Sunday morning was a bye. Sunday afternoon I played a long gruelling game against Alan Fraser, haven't analysed it yet, but it was the most enjoyable as I spent a lot of time thinking, but unfortunately I fatigued late on.

[Date "2007.11.11"]
[Round "5"]
[White "Alan Fraser"]
[Black "Dean Madden"]
[Result "1-0"]
[ECO "B01"]

1. e4 d5 2. exd5 Qxd5 3. Nc3 Qa5 4. d4 c6 5. Bc4 Nf6 6. Bd2 Qb6 7. Bc1 Bf5 8. Nf3 e6 9. a3 Be7 10. O-O Nbd7 11. Re1 O-O-O 12. b4 Qc7 13. Ne2 Nb6 14. Bf4 Bd6 15. Bxd6 Qxd6 16. Bb3 Ne4 17. c4 Qe7 18. Qc1 Nd7 19. Nf4 h6 20. Bc2 Ndf6 21. Nh4 g5 22. Nxf5 exf5 23. Ne2 Qc7 24. f3 Nd6 25. c5 Nde8 26. Bxf5+ Kb8 27. Qb2 Ng7 28. Bh3 Rhe8 29. d5 Qe5 30. Nc3 Qxe1+ 31. Rxe1 Rxe1+ 32. Kf2 Re7 33. dxc6 bxc6 34. b5 cxb5 35. Nxb5 Nge8 36. Nd6+ Ka8 37. Nxe8 Rdxe8 38. Qxf6 Re2+ 39. Kg3 Rc2 40. Qc6+ 1-0


I decided after this to re-focus on tactical training, hence the circles. I also bought the Nigel Davies book 'Gambiteer I' which I intend to use to help practice attacking tactical play in real games.

4 comments:

likesforests said...

I play 4...Nf6 in most of my games, which prevents a d-pawn advance. The only downside is that White can often play NxN and you have to reply gxf6 with doubled pawns. But that's much better than having your whole setup collapse on you, and often the extra central pawn and open g-file provide adequate compensation... and more, since often White mistakenly believes he has a big advantage!

By the way, after 14.Rfe1 I think 14.O-O-O is the right idea. Even at the cost of a pawn you need to get your king to safety. Besides, if you look closely it sets some nice traps. Eg, you have a discovered attack on his queen, and if Rxe6 Nc5 is the winning fork. But even without those I think this is the best move because it limits your losses to a single pawn.

likesforests said...

In your third game you also made some questionable choices. For example, 10.Nh4 Bg6 11.Nxg6 hxg6. Surely you realize in exchange for the bishop pair and doubled pawns you've opened up his h-file, and two pieces are now aiming at your king. What if instead you had played 8.Nh4 Bg6 9.Nxg6 hxg6. Now you could have castled queenside and it's much harder to say that Black has compensation.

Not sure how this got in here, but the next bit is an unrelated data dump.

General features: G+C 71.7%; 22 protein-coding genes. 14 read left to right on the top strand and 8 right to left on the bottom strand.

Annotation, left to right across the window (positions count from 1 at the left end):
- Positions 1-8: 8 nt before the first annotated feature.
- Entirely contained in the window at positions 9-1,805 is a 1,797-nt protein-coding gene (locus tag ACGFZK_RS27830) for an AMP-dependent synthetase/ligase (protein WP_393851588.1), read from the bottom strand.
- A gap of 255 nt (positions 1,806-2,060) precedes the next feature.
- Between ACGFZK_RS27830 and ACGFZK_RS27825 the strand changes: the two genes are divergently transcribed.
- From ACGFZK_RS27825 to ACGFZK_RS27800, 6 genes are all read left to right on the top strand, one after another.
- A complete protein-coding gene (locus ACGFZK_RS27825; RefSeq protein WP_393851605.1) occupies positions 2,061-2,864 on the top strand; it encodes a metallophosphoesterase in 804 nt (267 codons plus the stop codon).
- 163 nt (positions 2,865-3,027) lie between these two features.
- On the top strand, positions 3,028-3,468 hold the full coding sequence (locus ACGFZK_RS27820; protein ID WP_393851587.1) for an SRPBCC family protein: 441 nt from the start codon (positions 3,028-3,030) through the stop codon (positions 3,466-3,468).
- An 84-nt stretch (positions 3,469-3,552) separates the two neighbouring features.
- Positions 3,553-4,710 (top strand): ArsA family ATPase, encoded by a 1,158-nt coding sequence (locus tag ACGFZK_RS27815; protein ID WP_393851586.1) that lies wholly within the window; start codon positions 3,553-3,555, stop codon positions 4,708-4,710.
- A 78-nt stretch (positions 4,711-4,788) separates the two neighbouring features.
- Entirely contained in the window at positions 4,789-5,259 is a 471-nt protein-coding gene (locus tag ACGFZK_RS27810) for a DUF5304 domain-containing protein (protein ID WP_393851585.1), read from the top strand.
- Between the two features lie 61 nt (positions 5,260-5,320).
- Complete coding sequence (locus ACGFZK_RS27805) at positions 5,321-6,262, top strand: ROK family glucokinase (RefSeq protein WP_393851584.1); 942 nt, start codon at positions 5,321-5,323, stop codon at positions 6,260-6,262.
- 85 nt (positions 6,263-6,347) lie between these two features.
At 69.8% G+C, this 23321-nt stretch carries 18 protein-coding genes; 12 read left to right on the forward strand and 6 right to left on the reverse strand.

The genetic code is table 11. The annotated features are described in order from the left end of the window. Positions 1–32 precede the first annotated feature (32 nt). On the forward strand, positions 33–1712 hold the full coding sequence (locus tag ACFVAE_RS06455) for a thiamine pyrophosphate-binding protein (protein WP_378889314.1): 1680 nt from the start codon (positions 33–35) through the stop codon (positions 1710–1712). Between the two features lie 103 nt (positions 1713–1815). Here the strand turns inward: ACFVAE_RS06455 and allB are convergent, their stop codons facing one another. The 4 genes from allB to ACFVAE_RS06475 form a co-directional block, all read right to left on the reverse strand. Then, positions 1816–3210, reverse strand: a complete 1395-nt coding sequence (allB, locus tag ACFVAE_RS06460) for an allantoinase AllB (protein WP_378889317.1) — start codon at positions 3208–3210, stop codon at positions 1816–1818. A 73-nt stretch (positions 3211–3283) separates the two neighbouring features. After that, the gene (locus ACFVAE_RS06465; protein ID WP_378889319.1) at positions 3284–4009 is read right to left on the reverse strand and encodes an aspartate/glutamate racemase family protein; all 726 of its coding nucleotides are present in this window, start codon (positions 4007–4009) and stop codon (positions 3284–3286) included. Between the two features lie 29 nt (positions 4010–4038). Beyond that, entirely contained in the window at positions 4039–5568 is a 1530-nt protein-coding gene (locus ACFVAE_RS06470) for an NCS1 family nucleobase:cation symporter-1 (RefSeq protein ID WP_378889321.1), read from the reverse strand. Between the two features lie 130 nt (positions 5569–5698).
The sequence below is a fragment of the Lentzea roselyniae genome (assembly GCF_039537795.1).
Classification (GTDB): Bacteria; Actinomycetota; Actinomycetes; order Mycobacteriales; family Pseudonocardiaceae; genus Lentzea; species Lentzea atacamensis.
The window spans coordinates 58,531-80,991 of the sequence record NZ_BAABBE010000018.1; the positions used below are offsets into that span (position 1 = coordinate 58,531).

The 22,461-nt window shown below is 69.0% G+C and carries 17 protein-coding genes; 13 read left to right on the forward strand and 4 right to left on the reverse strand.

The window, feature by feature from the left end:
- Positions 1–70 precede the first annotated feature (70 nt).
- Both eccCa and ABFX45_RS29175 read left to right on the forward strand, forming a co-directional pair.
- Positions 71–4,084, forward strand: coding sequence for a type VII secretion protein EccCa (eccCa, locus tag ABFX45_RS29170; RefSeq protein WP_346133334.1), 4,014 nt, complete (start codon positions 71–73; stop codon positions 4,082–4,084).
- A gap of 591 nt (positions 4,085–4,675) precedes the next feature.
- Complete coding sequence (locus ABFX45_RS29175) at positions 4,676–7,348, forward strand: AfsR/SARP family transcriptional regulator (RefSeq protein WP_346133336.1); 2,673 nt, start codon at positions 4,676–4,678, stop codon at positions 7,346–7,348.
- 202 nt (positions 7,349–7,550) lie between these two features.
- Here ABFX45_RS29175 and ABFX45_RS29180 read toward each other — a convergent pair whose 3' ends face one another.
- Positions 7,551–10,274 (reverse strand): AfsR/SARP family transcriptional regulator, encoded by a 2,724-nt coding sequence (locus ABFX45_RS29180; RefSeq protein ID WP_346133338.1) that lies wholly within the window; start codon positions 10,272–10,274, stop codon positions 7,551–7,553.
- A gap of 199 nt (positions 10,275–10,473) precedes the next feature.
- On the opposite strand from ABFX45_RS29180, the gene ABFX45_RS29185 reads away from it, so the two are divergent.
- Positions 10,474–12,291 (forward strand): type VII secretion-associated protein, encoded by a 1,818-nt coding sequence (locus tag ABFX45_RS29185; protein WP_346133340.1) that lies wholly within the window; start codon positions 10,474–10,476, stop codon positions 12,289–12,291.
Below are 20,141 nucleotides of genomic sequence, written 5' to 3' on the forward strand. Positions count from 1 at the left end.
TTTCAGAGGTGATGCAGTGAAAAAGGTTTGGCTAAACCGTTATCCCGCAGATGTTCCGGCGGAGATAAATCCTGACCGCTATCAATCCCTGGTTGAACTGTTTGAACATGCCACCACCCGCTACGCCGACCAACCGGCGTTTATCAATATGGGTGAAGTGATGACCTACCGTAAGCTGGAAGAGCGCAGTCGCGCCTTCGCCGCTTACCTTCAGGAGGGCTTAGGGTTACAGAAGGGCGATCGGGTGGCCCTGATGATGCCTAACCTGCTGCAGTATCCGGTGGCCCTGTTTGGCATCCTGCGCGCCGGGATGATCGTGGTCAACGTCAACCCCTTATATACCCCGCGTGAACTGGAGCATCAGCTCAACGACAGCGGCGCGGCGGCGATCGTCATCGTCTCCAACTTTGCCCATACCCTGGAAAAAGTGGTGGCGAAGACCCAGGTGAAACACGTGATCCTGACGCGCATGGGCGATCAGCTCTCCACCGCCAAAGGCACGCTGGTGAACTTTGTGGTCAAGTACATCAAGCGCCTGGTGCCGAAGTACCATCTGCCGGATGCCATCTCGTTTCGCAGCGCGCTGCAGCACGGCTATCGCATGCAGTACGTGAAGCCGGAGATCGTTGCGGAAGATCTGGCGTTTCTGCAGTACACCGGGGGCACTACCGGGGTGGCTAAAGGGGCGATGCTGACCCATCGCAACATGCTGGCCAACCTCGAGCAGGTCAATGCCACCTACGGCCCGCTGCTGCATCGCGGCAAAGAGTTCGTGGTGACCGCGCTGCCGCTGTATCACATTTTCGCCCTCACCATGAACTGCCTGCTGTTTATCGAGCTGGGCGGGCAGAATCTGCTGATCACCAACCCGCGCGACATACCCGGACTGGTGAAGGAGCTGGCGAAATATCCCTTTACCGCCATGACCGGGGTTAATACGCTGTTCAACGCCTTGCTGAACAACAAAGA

Also, after 19.Qe1? who's queen is better? If you agree that his queen is better in the center and helping to control a file then 19.Qxd4 is a better plan. Avoid piece trades when behind, but not at the cost of making his pieces better.

Any chess engine will tell you that 20.Rd1?? is a blunder, but they often miss positional errors like the above. :)

Samuraipawn said...

If your aiming for more tactical games, then the Scandy with 2. Nf6 might also be an option. In that variation you'll also have the opportunity to play the Islandic Gambit and the crazy Portuguese variation which are lots of fun.

Other than that, try to do a blunder check after every move, i.e try to make sure that you wont loose material after you've made your move. I do this by trying to visualise the new position after my thought of move and look for potential checks, captures and threats by the opponent. I thought it sounded easy enough but it proved to be harder than I thought.

Oh, and listen closely to Likesforests! He's great at pinpointing what's important to watch out for and where your weaknesses lie.

Keep up the good work!

Dean said...

Thanks likesforests and samuraipawn, I haven't had chance to look into your comments in detail yet, so might get back to you if I'm confused. Dean